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RP22 Immersive Audio Guidelines v1.0

03-01-2024 | By Norman Varney | Issue 132

Norman Varney of AV RoomService Ltd. has joined Positive Feedback as a Senior Technical Editor as of Issue 113. His expertise in his field of audio acoustics and experience in the field makes him a helpful voice in our creative community for the audio arts. As has been our wont from the beginning of PF, we do welcome contributions from qualified voices in the high-end audio industry, provided that they don't use the opportunity to market their own products/attack competitors and others...which we simply don't allow here.

Anyone who has followed me even for a short time knows that I'm an advocate of acoustic design and testing standards, and improving upon them. In the audio world, electronic standards have been well established, however, acoustics for small-room playback have not. Exciting news to me was the recent release from CEDIA (Custom Electronics and Design Association) and the CTA (Consumer Technology Association) of their RP22 Immersive Audio Guidelines. It replaces their CTA/CEDIA-CEB23-B Home Theater Video Design guide. Though home theater is the theme, the same goals apply to 2-channel audio. Such guides help raise the bar and hold those involved accountable with practices that can be documented and tested objectively. I contributed to the Recording Academy Producers and Engineers Wing best practices document around twenty years ago, and have been hoping that CEDIA do an even better job in detailing the guidelines. I think RP22 accomplishes that. I'm sure it must have been a difficult task to get all the contributors on the same page, or rather, the same 144 pages.

What It Means

Such a document helps the industry as a whole to pull together regarding terminology and goals for best practices. Our industry suffers from poor communication due largely to our vague vocabulary definitions. We struggle with describing our perceptions with words. We have even more difficulty correlating objective instrument test measurements with our subjective perception. Values get confused and lost in translation. Some vocabulary is defined within, as needed for the document itself. Much more is needed for the industry to communicate better. Finally, the guideline is a compass for audio performance goals and expectations, and touches on why we have them.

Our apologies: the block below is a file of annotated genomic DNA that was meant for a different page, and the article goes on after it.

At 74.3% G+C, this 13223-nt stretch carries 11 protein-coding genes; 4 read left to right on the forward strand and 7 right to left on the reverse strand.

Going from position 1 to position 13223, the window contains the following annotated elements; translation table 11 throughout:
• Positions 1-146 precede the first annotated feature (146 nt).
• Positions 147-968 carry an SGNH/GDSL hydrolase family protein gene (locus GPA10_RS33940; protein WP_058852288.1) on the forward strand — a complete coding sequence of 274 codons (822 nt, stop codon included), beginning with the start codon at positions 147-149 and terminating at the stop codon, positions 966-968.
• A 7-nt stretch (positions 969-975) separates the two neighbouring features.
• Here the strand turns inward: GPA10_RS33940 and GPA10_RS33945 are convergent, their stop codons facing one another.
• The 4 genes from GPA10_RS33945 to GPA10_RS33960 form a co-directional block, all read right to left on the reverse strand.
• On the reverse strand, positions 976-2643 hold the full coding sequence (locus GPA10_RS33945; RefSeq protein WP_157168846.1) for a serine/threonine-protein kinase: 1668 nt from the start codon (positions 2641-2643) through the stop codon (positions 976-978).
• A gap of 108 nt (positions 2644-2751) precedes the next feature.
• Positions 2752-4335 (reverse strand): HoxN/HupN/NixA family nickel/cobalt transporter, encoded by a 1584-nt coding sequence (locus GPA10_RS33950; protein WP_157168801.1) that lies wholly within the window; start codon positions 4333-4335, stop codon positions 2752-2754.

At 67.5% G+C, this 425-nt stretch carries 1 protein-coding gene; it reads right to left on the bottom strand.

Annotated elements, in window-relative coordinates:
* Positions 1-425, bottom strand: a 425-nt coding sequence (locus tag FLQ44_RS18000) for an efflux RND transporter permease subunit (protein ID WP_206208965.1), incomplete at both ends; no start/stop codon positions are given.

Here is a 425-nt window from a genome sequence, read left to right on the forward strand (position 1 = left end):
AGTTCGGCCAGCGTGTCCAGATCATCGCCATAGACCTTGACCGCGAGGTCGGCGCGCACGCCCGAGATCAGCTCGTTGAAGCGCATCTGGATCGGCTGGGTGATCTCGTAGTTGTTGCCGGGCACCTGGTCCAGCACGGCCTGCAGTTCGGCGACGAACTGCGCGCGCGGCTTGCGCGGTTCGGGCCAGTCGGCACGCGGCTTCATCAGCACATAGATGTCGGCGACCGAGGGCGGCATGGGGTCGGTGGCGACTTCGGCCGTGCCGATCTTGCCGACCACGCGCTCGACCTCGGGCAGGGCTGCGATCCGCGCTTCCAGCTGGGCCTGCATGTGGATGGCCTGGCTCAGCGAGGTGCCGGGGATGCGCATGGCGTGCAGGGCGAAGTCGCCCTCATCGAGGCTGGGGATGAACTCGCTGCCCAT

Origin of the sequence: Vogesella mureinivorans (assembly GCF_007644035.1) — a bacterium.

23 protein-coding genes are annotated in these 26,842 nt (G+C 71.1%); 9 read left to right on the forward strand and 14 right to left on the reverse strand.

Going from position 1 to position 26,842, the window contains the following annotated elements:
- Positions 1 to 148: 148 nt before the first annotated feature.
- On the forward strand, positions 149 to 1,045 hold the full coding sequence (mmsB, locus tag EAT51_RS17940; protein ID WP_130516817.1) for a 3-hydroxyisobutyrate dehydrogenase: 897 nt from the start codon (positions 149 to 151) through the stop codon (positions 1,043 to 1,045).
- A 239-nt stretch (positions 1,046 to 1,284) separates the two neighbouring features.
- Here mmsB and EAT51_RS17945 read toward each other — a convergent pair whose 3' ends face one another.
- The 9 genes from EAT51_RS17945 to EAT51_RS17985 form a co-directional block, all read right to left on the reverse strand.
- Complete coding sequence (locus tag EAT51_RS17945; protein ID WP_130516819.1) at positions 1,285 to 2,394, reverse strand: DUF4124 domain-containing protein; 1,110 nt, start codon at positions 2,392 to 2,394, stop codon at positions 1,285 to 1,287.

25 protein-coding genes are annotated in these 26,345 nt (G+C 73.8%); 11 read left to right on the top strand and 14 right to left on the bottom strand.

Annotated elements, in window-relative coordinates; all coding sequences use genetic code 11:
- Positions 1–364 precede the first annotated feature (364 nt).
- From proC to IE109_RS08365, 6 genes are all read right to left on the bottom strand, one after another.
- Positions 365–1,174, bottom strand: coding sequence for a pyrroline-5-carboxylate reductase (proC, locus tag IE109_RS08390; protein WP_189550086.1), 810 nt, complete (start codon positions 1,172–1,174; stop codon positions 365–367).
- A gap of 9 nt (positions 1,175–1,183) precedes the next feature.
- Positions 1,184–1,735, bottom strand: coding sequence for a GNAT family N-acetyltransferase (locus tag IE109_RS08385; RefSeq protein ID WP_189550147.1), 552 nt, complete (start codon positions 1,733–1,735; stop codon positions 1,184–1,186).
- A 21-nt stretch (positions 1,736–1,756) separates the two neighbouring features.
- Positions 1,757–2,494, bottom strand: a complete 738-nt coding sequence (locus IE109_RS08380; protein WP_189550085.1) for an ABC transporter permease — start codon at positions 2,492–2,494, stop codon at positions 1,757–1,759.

The guide offers four levels of performance, so that goals can be set for different types of jobs, sizes, needs, and budgets, while still paying attention to the same core areas of acoustic importance.

The reason I'm excited about the guide is that it will elevate the experience for the consumer and help them make informed decisions, optimize equipment performance for manufacturers, and help integrators sort through expectations with consumers. A guide means fewer mistakes for those who follow its proven methods. This document does a far better job of detailing immersive speaker layouts than say Dolby has done. This document supersedes the CEDIA CEB22 document and it's free to anyone at the CEDIA website. Something to note is that the four different performance levels don't care how much your equipment costs- acoustics applies the same to all equipment.

What It Includes

The guidelines include recommendations for source and receiver positions, screen sizes and location, subwoofer and low-frequency optimization, guidelines for sound isolation, acoustical treatments, equipment and equalization, suggested ambient noise floor level, reverberation times, and other audio performance objectives. These guidelines, in general, comply with accepted practices established by associated audio organizations worldwide.

What It's Missing

How-To Information on Construction Materials and Methods

This is a layout and performance recommendations guide, not a ‘how-to' design and construct. It can't be, as every room is unique with its own set of problems that must be solved. That takes an acoustician (or firm) with years of experience, knowledge, and equipment.